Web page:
28 Maximum Earthquake on the WKLFZ

Volcano and Earthquake Hazards in the Crater Lake Region, Oregon

Earthquakes

Maximum Earthquake on the WKLFZ

The maximum earthquake likely to occur on a fault or fault zone can be estimated from fault characteristics such as surface rupture length and downdip rupture area. Critical to this analysis is rupture length, which depends on fault zone segmentation (Schwartz and Coppersmith, 1986). Crater Lake appears to be adjacent to a segment boundary in the greater WKLFZ within which there is no recognized displacement of ~50 ka lava flows (fig. 2, plate 1).

The southern boundary of this segment may be coincident with the end of the WKLFZ where the faults change trend from north-south to north-northwest–southsoutheast in the epicentral area of the 1993 Klamath Falls earthquakes. This suggests a maximum possible rupture length of ~50 km. Consideration of the empirical relation between earthquake magnitude and surface rupture length (SRL) for normal faults given by Wells and Coppersmith (1994, table 1A) and a maximum SRL of 50 km suggests a maximum earthquake of MW = 7.1 ± 0.3 (MW = 7.3 ± 0.3 for SRL = 70 km; MW = magnitude based on seismic moment, the total energy released in an earthquake). This result is similar to the conclusion of Hawkins and others (1989, 1992) who evaluated the potential shaking at dam sites 50–85 km south-southeast of Crater Lake and reported a maximum earthquake for the West Klamath Lake fault zone of MS = 71/4 (MS = surface wave magnitude).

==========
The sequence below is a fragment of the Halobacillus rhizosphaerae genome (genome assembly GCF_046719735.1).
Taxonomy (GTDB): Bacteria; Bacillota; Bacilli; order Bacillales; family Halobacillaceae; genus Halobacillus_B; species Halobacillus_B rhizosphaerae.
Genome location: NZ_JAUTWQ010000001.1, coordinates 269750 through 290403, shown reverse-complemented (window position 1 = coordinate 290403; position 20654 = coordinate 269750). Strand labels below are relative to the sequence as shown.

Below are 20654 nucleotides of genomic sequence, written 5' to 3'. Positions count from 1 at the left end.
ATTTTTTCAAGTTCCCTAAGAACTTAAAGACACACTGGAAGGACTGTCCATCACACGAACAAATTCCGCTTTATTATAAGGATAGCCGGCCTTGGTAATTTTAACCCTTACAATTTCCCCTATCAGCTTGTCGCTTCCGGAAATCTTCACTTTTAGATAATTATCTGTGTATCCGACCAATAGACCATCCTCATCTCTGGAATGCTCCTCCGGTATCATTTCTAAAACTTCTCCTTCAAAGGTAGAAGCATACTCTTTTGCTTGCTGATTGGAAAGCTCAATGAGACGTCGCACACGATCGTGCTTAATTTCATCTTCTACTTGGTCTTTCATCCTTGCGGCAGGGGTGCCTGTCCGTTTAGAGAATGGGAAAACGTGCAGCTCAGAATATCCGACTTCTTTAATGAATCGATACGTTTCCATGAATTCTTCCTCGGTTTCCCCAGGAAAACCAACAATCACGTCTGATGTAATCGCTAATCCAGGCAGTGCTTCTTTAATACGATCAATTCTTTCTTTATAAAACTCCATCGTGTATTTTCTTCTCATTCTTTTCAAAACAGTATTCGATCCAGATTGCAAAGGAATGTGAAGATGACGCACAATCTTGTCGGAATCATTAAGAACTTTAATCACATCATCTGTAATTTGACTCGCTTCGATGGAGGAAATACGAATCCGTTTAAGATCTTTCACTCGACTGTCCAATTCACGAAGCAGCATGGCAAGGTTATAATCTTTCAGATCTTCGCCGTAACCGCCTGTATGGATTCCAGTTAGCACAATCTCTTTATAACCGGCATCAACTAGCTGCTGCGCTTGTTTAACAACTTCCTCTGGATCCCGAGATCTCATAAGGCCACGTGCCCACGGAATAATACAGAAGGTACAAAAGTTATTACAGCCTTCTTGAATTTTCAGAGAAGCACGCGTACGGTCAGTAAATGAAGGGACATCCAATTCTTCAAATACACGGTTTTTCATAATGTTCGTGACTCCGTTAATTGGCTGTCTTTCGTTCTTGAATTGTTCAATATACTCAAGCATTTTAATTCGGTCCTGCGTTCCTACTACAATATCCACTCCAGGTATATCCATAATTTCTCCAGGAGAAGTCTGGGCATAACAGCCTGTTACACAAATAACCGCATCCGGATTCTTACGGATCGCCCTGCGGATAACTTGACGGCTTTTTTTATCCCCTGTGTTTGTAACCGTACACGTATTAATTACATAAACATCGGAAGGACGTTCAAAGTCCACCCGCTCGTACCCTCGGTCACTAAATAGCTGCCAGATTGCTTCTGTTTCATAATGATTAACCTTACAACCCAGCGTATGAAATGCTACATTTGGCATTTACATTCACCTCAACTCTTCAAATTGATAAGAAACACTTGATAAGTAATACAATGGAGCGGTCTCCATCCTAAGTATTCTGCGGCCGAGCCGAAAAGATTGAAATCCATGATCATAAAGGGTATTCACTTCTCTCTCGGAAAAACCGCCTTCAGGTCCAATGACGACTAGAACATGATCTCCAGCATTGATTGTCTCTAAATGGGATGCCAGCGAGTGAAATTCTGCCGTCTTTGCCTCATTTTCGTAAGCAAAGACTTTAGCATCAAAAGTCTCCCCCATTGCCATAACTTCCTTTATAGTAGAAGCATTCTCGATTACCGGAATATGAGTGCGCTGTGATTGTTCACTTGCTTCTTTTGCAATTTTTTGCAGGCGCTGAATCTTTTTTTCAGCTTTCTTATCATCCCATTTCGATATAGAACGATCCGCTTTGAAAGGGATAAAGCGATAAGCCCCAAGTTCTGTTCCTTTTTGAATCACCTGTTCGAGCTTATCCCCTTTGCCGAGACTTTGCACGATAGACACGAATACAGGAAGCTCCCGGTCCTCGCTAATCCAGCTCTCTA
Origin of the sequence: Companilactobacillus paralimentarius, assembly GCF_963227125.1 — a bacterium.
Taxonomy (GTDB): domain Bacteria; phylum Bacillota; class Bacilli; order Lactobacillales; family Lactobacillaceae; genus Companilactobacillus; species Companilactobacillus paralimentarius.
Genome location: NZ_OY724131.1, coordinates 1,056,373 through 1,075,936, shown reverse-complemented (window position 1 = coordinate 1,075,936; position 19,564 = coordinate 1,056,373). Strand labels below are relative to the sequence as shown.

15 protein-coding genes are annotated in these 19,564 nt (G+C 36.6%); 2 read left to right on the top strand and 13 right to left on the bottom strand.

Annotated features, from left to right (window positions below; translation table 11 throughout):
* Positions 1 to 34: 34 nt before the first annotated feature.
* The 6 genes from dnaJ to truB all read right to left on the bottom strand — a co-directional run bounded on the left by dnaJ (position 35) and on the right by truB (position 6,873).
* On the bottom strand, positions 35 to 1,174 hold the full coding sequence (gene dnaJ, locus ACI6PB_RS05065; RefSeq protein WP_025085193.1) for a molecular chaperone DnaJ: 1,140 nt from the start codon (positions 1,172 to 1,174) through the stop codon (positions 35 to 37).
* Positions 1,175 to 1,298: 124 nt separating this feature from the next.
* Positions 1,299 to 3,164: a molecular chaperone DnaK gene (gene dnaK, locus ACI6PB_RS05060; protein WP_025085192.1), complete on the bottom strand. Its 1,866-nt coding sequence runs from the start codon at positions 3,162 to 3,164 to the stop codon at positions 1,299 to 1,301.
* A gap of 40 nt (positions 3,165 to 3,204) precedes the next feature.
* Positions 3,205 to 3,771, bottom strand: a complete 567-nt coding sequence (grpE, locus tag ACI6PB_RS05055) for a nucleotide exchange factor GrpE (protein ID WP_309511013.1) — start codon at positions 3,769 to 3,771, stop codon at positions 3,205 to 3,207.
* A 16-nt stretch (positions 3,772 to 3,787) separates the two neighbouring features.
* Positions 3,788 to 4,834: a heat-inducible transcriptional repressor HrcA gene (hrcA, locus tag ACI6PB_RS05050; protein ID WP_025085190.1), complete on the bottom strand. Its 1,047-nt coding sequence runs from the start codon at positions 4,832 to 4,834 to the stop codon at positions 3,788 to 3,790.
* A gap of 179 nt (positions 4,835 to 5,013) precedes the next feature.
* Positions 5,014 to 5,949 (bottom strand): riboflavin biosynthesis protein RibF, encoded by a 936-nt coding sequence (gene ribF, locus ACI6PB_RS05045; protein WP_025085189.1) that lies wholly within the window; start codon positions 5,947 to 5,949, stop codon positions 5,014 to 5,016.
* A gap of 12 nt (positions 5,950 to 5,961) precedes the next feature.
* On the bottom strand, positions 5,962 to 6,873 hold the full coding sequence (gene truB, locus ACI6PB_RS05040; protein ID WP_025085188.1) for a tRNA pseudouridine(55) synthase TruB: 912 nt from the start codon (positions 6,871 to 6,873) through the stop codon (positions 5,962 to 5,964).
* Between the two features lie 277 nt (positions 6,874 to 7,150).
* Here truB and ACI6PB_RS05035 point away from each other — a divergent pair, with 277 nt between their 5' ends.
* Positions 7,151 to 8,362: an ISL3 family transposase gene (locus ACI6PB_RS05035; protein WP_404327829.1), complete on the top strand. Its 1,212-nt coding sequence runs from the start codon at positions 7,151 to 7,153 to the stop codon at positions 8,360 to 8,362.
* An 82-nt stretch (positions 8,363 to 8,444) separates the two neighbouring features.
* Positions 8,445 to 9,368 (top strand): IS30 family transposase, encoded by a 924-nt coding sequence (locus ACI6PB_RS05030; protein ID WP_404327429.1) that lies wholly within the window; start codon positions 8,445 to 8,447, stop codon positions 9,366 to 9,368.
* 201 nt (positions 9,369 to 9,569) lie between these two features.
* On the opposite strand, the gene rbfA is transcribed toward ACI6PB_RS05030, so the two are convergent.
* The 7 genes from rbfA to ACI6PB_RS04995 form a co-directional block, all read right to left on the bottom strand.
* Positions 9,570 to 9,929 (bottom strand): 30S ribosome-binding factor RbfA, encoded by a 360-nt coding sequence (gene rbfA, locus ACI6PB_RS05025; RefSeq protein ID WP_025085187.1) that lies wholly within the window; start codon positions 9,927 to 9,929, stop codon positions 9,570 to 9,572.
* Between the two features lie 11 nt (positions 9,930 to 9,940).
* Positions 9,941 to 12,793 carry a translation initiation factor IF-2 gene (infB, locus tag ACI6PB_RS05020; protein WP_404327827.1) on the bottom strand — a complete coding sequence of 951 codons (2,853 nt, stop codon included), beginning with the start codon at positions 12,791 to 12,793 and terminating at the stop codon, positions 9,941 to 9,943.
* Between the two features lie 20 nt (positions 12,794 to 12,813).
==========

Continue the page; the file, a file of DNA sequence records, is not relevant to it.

If the hypocentral depths of the 1993 earthquakes are typical of the fault zone, another estimate of the maximum event can be obtained from the empirical relation between downdip rupture area and magnitude (Wells and Coppersmith, 1994, table 1A). This suggests a maximum magnitude of 7.0 ± 0.2 for a maximum depth of 12 km, dip of 60°, and length of 50 km (7.1 for SRL = 70 km). Increasing depth to 15 km raises the calculated magnitude to 7.1 (7.3 for SRL = 70 km). In light of the uncertainties in the above calculations we consider our best estimate of the maximum earthquake likely to occur near Crater Lake to be ML = 71/4 (table 5; ML = local magnitude).

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